For a lovely hint of lemon to use in future baking, try zesting a lemon directly into a bowl of sugar. Massage the sugar and lemon together with your fingertips, then place it into a warm location until the zest dries. A dehydrator set for preserving herbs (just below 100 degrees) is perfect to dry lemon sugar. Once dried, break up any lumps that have formed and store it in a mason jar. This technique works well for salts to use in savory cooking too!
Improved Meyer lemons may be free from the citrus virus, but that doesn’t mean they don’t have problems. Here are some common issues to look out for.
If your fruit tree has yellowing leaves, it probably needs more fertilizer or water. If underwatering is the problem here, the leaves will be dry as well. You may be in a hurry to fix this, but don’t overwater it as a solution! Give your tree more water gradually. The same goes for adding more fertilizer. If your plant is already on a regular fertilizer schedule, add some liquid fertilizer for an extra boost.
A common complaint about Meyer lemons growing indoors is that they aren’t flowering or producing fruit. This is most likely because the tree isn’t getting enough sunlight. It needs to soak up as much as it can for fruit production. Find a sunnier spot to place the tree and consider supplementing with a grow light.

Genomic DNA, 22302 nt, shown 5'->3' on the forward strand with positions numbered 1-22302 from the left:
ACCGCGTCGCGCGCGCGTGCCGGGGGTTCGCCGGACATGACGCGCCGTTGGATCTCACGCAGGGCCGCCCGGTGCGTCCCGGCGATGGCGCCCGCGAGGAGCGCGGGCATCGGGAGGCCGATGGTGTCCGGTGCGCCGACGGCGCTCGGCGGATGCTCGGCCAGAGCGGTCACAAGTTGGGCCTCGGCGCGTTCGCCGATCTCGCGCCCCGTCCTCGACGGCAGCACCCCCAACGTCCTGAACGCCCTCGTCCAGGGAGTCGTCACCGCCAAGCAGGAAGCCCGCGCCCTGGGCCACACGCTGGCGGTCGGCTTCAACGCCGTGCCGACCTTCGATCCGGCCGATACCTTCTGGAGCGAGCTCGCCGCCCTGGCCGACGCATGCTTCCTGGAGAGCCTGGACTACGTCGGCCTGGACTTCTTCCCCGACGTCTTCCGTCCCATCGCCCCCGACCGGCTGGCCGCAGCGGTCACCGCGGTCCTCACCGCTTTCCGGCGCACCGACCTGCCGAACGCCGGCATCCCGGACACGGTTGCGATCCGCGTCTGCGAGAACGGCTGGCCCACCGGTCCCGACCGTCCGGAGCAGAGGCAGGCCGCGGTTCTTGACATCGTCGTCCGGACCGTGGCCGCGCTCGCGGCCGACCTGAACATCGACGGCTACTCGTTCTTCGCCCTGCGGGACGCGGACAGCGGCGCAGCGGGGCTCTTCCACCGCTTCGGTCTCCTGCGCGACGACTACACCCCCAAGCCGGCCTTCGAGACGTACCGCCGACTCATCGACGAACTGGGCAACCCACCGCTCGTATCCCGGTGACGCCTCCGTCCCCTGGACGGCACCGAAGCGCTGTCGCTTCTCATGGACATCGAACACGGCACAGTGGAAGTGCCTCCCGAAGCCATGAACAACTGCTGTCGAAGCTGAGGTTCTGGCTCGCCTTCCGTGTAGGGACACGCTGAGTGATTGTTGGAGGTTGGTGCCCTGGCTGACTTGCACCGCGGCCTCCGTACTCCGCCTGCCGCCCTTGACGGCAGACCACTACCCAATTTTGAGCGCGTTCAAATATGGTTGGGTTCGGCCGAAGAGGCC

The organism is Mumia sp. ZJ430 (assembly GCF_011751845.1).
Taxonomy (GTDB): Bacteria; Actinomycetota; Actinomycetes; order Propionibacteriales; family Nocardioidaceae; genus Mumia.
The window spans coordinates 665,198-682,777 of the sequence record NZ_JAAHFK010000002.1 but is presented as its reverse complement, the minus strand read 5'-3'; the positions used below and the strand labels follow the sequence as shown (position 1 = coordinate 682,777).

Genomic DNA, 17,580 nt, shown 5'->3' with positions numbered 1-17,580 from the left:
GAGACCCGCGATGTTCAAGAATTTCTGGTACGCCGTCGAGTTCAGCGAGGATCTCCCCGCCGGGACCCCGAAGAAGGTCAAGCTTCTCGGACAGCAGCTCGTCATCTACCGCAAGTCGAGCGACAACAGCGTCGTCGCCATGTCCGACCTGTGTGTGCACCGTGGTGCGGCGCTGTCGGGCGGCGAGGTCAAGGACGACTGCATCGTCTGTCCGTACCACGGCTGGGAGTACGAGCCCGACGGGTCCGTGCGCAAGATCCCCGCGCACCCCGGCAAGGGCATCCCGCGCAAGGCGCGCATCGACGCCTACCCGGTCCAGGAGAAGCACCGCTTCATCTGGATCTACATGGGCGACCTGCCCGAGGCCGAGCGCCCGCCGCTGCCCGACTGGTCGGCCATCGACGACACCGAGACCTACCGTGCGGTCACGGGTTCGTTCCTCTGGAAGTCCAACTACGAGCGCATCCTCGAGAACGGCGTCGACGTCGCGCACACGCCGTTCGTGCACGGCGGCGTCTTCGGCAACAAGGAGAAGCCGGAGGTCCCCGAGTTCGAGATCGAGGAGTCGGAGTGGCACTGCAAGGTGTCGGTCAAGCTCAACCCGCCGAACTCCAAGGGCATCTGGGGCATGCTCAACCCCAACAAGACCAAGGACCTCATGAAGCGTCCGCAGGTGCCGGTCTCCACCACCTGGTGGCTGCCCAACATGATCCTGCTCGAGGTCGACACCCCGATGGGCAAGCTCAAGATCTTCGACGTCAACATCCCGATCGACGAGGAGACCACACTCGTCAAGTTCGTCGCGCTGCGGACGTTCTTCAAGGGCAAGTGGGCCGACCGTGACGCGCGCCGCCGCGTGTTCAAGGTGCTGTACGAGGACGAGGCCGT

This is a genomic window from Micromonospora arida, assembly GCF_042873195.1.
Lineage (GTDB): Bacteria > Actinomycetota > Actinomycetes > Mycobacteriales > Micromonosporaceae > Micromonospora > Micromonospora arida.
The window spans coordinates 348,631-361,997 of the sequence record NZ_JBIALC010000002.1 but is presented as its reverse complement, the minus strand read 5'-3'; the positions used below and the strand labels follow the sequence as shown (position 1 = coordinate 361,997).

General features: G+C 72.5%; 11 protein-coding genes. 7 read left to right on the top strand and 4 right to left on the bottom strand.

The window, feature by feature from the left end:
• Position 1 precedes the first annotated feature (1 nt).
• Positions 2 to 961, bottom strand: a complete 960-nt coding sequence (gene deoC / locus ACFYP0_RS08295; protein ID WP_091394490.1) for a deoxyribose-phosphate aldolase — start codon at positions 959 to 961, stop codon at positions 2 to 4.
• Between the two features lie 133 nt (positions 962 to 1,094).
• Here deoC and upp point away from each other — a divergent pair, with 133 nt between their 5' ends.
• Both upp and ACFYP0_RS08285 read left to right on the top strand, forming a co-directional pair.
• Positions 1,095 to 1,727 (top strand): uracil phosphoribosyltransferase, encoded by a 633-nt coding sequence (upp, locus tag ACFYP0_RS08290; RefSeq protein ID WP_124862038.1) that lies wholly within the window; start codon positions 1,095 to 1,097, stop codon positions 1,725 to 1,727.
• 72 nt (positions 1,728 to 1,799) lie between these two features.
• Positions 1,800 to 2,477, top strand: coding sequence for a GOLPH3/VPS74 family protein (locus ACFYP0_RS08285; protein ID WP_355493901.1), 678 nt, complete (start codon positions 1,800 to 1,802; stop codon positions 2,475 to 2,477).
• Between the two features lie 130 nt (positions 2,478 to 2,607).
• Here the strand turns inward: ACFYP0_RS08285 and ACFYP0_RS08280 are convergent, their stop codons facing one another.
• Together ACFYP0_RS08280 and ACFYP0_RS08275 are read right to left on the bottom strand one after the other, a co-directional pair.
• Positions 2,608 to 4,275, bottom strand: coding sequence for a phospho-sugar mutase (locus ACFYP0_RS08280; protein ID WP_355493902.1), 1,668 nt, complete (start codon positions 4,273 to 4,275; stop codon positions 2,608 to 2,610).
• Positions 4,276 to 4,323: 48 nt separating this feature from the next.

Wilting leaves are a symptom of too much water. Overwatering can cause internal damage to plants, so be extra cautious. Make sure the top few inches of the soil are dry before watering. If the soil is constantly soaked, try switching it out for one that drains better.
There are many pests that may attack citrus trees, but the ones you’ll most likely see are citrus mites, citrus scale insects, whiteflies, and aphids. All four feed on the leaves of the tree by sucking out the juices. They may cause the following symptoms:
- Yellow spots
- Dropping leaves
- White cottony or waxy material (scale insects)
- Brown, curling leaves
Prevention is the easiest option for keeping your lemon happy. Keep your tree clean by removing dead leaves or branches, overripe fruit, and other debris. Prune the branches so there’s enough air circulation between them.
If there are pests already on your tree, the application of horticultural oil or neem oil can eliminate most eggs and larvae. An organic pesticide such as pyrethrin can also be used to kill off pests.